There are several good reasons to fear that American democracy is being irreparably damaged by the current administration. Foremost, in my opinion, is the way that Donald Trump and his political allies have waged relentless rhetorical war on the reporters, editors, and other journalists who are doing their best to seek truth, minimize harm, and act independently of those in power.
For a good summary of the problem, see the new Atlantic essay by Chuck Todd, host of NBC’s Meet the Press. It’s a remarkable statement from a well-respected, seasoned, thoroughly mainstream political reporter/analyst. It opens like this:
I’ve devoted much of my professional life to the study of political campaigns, not as a historian or an academic but as a reporter and an analyst. I thought I’d seen it all, from the bizarre upset that handed a professional wrestler the governorship of Minnesota to the California recall that gave us the Governator to candidates who die but stay on the ballot and win.
But there’s a new kind of campaign underway, one that most of my colleagues and I have never publicly reported on, never fully analyzed, and never fully acknowledged: the campaign to destroy the legitimacy of the American news media.
Bashing the media for political gain isn’t new, and neither is manipulating the media to support or oppose a cause. These practices are at least as old as the Gutenberg press. But antipathy toward the media right now has risen to a level I’ve never personally experienced before. The closest parallel in recent American history is the hostility to reporters in the segregated South in the 1950s and ’60s.
Then, as now, that hatred was artificially stoked by people who found that it could deliver them some combination of fame, wealth, and power.
Significantly, Todd treats Trump more as a symptom than a cause of the problem. To explain how we got to this point, he primarily focuses on the legacy of former Nixon aide Roger Ailes for the rise of Fox News:
Fox intended to build its brand the same way Ailes had built the brands of political candidates: by making the public hate the other choice more.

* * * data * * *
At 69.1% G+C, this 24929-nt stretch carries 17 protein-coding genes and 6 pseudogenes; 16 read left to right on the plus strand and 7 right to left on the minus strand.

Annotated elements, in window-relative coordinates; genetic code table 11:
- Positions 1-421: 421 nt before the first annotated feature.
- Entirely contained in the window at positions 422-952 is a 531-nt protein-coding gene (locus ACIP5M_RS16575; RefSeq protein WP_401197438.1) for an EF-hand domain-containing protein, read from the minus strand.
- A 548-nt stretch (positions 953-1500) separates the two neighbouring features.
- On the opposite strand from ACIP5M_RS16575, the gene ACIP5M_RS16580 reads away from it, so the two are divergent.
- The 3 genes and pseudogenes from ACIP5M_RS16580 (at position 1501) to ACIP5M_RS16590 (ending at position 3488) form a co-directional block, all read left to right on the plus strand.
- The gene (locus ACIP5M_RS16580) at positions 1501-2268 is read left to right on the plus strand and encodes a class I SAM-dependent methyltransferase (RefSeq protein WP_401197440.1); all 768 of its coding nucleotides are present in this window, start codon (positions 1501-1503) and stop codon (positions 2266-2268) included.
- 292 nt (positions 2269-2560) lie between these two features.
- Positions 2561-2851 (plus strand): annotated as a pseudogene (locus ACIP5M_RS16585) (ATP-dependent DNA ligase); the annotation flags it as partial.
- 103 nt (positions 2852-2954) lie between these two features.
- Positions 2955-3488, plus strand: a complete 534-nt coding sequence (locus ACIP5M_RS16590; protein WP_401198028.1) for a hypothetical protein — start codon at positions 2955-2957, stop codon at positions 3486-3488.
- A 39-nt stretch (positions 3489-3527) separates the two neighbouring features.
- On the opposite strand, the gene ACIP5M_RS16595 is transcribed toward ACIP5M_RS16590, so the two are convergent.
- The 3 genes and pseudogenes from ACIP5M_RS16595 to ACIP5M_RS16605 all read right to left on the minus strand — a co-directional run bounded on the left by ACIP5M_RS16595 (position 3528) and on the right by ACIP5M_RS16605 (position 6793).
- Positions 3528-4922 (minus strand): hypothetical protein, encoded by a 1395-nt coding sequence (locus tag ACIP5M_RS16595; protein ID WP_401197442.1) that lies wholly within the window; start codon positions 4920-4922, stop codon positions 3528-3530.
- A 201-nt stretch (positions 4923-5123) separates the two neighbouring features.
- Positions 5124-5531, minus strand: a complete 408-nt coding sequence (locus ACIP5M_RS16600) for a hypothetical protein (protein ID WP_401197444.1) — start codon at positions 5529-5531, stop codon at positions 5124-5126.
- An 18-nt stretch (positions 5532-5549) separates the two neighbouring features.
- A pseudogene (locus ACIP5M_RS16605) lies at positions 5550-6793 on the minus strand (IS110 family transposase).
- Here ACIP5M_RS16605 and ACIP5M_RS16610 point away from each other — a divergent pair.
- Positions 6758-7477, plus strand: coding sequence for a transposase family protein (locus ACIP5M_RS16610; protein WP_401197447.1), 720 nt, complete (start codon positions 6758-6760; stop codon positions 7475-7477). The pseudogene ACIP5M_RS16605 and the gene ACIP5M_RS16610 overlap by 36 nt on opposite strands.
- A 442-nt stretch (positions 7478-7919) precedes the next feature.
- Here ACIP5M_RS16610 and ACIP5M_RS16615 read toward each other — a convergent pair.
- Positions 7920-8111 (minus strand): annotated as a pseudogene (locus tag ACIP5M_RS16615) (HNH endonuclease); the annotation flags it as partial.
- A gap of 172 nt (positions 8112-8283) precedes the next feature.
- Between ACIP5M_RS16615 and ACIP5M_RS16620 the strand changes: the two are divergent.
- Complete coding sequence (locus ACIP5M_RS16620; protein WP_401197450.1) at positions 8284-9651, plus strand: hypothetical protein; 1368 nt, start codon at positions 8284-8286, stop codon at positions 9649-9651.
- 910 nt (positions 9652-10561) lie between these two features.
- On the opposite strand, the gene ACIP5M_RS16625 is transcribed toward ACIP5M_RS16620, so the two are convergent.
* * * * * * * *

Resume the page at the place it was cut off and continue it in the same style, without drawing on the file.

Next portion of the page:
…There are some great journalists at Fox, including Chris Wallace, Bret Baier, and Shep Smith, but it’s not an organization that emphasizes journalism. Instead, Ailes created an organization that focuses on attacking the “liberal media” whose “liberal bias” was ruining America. Almost any big story that was potentially devastating to a conservative was “balanced” with some form of whataboutism.
Do take the time to read the rest of Todd’s analysis, plus his exhortation for journalists “to fight back.” Not to become political partisans themselves, but “to showcase and defend our reporting,” to have “a lower tolerance for talking points, and a greater willingness to speak plain truths.”
Then while I’m at it, let me also point you all to two more pieces that not only articulate the importance of a free press at this or any time, but why and how Christians should participate in the work of journalism.
• Start with this reflection by Marshall Allen, a former missionary and Fuller Seminary graduate who became a reporter and now covers health care for ProPublica. (His piece was also published in the New York Times.) He recalled trying to convince a skeptical editor that there was “a natural progression from the ministry to muckraking…” Allen argued that his work as a reporter helped him to live out biblical injunctions to seek truth, to live with honesty and integrity, to comfort the grieving, to see the dignity inherent in those made in God’s image, and even to be a moral force in society. “The biblical prophets were the moral conscience of God’s people,” he concluded. “Today, in a nonreligious sense, journalists are the moral conscience of the wider culture. We live in a fallen world, so there’s no shortage of material.”
• Then download or stream the newest episode of Election Shock Therapy, a podcast produced by my colleague Sam Mulberry and three of Bethel’s political science professors: Chris Moore, Andy Bramsen, and Mitchell Krumm. This week, Chris and Mitch talked about the role of the news media in politics with two Bethel journalists: Maddie DeBilzan, editor of Bethel’s student newspaper, The Clarion, and Bethel journalism professor Scott Winter, who is convinced that “right now the best journalism in the world is happening… and also, the worst. The problem is… there’s a lot more of the worst journalism out there…”
Maddie and Scott talk about what it means to be a Christian journalist (or is it, “a journalist who is a Christian”?), referring to the Marshall Allen piece noted above. But they also discuss the difference between reporting and aggregation, the historic shift in journalism from partisanship to objectivity, and the impact of corporate ownership on the news media. Listening to them, you’ll get a powerful, hopeful vision of what it means to study journalism at a Christian university — one that differs considerably from what seems to have been happening at one of the country’s largest such institutions…